CERCLA was established in response to the discovery, in the late 1970s, of a large number of abandoned, leaking, hazardous waste dumps that were threatening human health and contaminating the environment.17 One of the best-known dumps was Love Canal in Niagara Falls, New York, where a chemical company had buried large amounts of hazardous waste in a canal originally designed to transport water. After the canal was capped with clay and soil, an elementary school was built over the site, and the city of Niagara Falls grew rapidly around it.
In the 1970s, an unusual number of community residents (especially those who attended the elementary school) developed serious health problems. Moreover, the residents complained of noxious fumes and of chemicals oozing out of the ground. Subsequent government investigations found extensive contamination of the area, including groundwater supplies. In 1978, President Carter declared Love Canal a federal disaster area, and most of the residents in the area around the site were relocated.
At the time, declaring the site as a federal disaster area was the only viable option available to the federal government. RCRA did not provide relief because the problem did not involve the current or future management of wastes. Legal actions against the responsible parties did not offer a solution because such action was too time consuming and costly. Unfortunately, subsequent investigations indicated that the scope of the waste dump problem went far beyond Love Canal, making the federal disaster relief option impractical. In late 1980, Congress passed CERCLA to address other uncontrollable hazardous waste sites similar to Love Canal throughout the country.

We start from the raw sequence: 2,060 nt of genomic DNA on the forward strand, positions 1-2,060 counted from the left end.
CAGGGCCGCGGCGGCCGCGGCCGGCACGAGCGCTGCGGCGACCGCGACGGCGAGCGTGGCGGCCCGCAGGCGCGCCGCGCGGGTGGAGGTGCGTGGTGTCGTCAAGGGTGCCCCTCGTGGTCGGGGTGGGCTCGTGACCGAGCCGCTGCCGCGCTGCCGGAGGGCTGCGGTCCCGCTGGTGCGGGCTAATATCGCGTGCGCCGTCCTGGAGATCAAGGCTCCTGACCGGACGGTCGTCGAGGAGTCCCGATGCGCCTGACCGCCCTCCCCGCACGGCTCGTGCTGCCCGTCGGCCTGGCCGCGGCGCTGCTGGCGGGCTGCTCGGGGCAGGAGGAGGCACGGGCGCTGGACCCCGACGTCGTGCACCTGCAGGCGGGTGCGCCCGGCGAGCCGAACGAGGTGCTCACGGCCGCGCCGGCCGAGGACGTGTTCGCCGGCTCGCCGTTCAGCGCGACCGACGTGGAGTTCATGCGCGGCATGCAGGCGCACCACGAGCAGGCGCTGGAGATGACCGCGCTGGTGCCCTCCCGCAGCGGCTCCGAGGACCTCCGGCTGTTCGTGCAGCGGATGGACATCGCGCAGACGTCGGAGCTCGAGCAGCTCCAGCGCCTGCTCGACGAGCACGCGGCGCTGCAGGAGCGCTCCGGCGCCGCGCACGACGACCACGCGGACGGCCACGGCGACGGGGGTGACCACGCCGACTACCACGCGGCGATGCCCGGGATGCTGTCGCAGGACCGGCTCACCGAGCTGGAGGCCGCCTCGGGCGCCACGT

CERCLA, as originally enacted in 1980, authorized a five-year program by the federal government to perform the following primary tasks2:
1. Identify those sites where releases of hazardous substances had already occurred or might occur and posed a serious threat to human health, welfare, or the environment.
2. Take appropriate action to remedy those releases.
3. Force those parties responsible for the release to pay for the cleanup actions.
To accomplish these tasks, CERCLA gave new cleanup authority to the federal government, created a $1.6 billion trust fund to pay for government cleanup, and imposed cleanup liability on those responsible. This "Superfund" consisted primarily of tax assessments on oil and designated chemicals.
During the five-year period of the original CERCLA program, two facts became increasingly clear: The problem of abandoned hazardous waste sites was more extensive than originally thought, and its solution would be more complex and time consuming. Unlike RCRA response actions where the owner and operator of a site are known, CERCLA may deal with environmental threats due to activities conducted long ago, and thus the responsible party may be unknown, no longer in existence (e.g., a defunct company), or unable to pay. To address these additional concerns, the Superfund Amendments and Reauthorization Act (SARA) not only extended CERCLA for another five years, but increased the fund from a total of $1.6 billion to $8.5 billion.18 SARA also established new standards and schedules for site cleanup and also created new programs for informing the public of risks from hazardous substances in their community and preparing communities for hazardous substance emergencies.
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